If publishers can get consumers to go along with discounted bundling within series and imprints, than subscription-based models as viable additional revenue streams don’t seem to be too far out in the realm of fantasy. But, if my experience running a literary magazine in the digital age taught me anything, it’s that subscription-based models are increasingly less attractive from a consumer’s perspective.

Ebook pricing is only starting to be understood, with publishers trying to find the right balance between maximizing unit sales and maximizing profitability.

If you feel like you have no real handle on how to effectively leverage a pricing strategy for e-books you are not alone. The entire industry is continuing to struggle to understand how price points affect both online purchasing behavior and the purchase of digital content. For an in-depth analysis of contemporary pricing strategies for book sales, I recommend Todd Sattersten’s 2011 title (that he continually updates),

How to Ruin a Book at the Last Minute: Part 5, The Bait and Switch Ending

April 29th, 2015 | Questions from Beginners, Resources for Writing, The Writing Craft, Uncategorized | 3 Comments

brick green no smile b:wI’m nearing the end of my series on how to write great endings, and am talking briefly today about one of the most frustrating types of endings to read, for an agent, editor, or any other reader, the “bait and switch” ending, particularly in terms of the tone of a story.

I’ve talked several times throughout this series about the importance of being fair to your reader in your endings– that you satisfy their sense of justice, that you’ve laid some groundwork for any surprises, etc.– yet I’m constantly surprised by the number of manuscripts I read that end in a way that is completely dissimilar to the tone/story universe/set of expectations the author has spent the entire preceding manuscript establishing. If you’ve spent 200 pages developing a nice, sweet, wholesome romance, don’t try to get all depressing and cynical at the end. If your comedic cozy mystery stayed on mostly “safe” ground for the first 3/4ths of the book, don’t turn it into a chilling, violent crime novel at the end. If you spent the majority of a book developing deeper themes and a more literary voice, don’t just slap a conventional romance ending onto it and call it a day.

I want a book to end with the same “flavor” that compelled me to follow the story through to completion. It’s as if someone ordered a mint-chocolate-chip ice cream cone but the soda jerk decided to put a dollop of lemon sorbet at the bottom– even if the lemon sorbet is good, it’s not what the customer was expecting, and it’s not going to compare favorably to the mint-chocolate-chip, coming as it does when they’re not expecting it and have their mouth all set for something completely different.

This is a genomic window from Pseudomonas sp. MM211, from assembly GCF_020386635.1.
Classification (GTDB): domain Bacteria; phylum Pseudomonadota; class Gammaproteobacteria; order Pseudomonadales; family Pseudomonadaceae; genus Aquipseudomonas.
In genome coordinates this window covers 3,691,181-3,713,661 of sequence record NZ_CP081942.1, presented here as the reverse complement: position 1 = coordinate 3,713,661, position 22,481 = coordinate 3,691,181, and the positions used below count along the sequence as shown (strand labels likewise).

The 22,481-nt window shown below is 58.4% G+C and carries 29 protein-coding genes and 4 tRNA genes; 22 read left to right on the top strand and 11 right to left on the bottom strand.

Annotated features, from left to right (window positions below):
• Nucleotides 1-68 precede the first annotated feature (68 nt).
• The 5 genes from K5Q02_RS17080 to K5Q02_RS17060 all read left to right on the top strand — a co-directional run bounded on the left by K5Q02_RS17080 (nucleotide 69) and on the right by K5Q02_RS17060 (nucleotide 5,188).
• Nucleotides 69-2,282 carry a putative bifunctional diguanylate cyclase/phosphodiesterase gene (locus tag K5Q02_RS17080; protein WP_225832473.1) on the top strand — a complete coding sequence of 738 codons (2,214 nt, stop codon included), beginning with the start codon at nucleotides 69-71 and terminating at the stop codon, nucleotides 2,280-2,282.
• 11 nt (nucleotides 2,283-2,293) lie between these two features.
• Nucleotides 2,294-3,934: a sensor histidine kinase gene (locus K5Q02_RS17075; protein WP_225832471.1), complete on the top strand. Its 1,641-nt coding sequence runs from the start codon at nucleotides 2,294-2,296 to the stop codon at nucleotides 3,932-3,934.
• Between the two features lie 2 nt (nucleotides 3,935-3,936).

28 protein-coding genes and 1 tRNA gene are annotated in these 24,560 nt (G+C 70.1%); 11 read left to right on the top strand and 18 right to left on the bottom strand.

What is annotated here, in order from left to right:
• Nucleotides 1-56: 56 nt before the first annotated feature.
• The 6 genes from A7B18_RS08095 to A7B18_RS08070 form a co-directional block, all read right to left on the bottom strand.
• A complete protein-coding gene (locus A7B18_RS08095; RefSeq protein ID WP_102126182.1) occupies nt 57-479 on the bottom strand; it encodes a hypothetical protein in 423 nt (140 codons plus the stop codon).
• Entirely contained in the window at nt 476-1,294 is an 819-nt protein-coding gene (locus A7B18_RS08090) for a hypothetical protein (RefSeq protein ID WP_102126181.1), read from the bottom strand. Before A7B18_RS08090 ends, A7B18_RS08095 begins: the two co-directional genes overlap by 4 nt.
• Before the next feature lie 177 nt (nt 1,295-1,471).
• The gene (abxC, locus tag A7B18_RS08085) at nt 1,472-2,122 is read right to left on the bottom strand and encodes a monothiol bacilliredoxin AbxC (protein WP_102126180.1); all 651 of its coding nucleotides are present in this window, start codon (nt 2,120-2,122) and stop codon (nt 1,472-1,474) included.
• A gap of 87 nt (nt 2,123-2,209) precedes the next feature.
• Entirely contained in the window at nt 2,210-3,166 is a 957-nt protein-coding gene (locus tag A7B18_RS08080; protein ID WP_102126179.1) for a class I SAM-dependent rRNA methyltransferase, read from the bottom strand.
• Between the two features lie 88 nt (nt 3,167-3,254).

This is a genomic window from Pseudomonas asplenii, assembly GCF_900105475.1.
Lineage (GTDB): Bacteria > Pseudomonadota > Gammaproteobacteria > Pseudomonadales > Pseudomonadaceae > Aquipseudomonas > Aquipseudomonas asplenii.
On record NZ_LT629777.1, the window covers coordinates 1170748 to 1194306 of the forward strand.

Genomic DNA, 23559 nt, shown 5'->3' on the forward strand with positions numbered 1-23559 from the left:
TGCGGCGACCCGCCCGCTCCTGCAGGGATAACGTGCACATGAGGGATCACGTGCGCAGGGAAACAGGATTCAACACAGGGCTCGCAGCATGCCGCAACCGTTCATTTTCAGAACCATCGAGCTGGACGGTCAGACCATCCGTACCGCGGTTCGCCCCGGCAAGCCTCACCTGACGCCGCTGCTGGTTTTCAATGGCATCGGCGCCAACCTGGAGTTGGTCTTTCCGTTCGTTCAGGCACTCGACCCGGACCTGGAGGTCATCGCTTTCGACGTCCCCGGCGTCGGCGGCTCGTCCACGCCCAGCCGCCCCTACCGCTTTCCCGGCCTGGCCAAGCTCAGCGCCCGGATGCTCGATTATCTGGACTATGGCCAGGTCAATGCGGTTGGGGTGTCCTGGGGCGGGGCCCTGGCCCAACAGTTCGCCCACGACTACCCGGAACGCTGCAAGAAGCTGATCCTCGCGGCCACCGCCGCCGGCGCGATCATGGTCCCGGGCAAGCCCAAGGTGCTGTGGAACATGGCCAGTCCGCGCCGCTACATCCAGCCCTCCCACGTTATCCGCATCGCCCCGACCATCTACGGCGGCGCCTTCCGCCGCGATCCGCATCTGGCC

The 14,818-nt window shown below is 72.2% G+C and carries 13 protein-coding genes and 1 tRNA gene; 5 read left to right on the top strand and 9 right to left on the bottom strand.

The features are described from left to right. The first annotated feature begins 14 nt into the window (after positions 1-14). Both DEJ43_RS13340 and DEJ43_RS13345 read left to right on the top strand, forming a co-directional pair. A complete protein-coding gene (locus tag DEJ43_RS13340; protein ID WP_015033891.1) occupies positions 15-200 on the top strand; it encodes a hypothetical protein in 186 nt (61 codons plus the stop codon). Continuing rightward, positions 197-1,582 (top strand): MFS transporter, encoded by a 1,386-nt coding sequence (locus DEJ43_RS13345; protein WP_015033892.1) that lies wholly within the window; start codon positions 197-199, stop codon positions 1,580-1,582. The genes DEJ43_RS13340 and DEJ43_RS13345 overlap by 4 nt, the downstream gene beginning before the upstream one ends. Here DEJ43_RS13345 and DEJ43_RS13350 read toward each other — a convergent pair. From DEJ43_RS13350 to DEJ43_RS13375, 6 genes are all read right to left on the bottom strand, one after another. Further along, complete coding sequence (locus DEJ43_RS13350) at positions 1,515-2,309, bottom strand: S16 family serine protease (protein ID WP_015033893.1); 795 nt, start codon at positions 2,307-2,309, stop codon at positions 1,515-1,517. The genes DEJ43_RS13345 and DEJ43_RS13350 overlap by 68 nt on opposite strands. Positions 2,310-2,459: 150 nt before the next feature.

There are a number of reasons this happens, even to experienced authors. First, writing is largely a solitary profession. Even if you have a critique partner/group to bounce ideas off of or solicit feedback from on certain scenes, the majority of your writing is done in a vacuum, with no eyes but your own seeing your work until it’s done, and no voices but yours chiming in to offer perspective. This solitude can lead to a bit of tunnel-vision where your story is concerned– after living up close and personal with your story and characters for so long, it’s no wonder that you can lose track of the big-picture arc of your story, especially if you’re the type of writer who prefers to let the story develop organically (i.e., “see where the characters take you,”) as you write rather than plot it out in detail at the beginning of the process. As I’ve said before, there is nothing wrong with this process, but you do have to stay true in the ending to the rules you made/tone you set throughout the rest of the book, otherwise your reader is going to feel cheated when the ending is dramatically different from what they had every reason to expect based on the first 9/10ths of the book. (And no, this doesn’t mean that you can’t have surprises at the end, or that your ending has to be predictable, but readers who pick up a thriller don’t want to read 100,000 words to get to a cozy mystery ending.)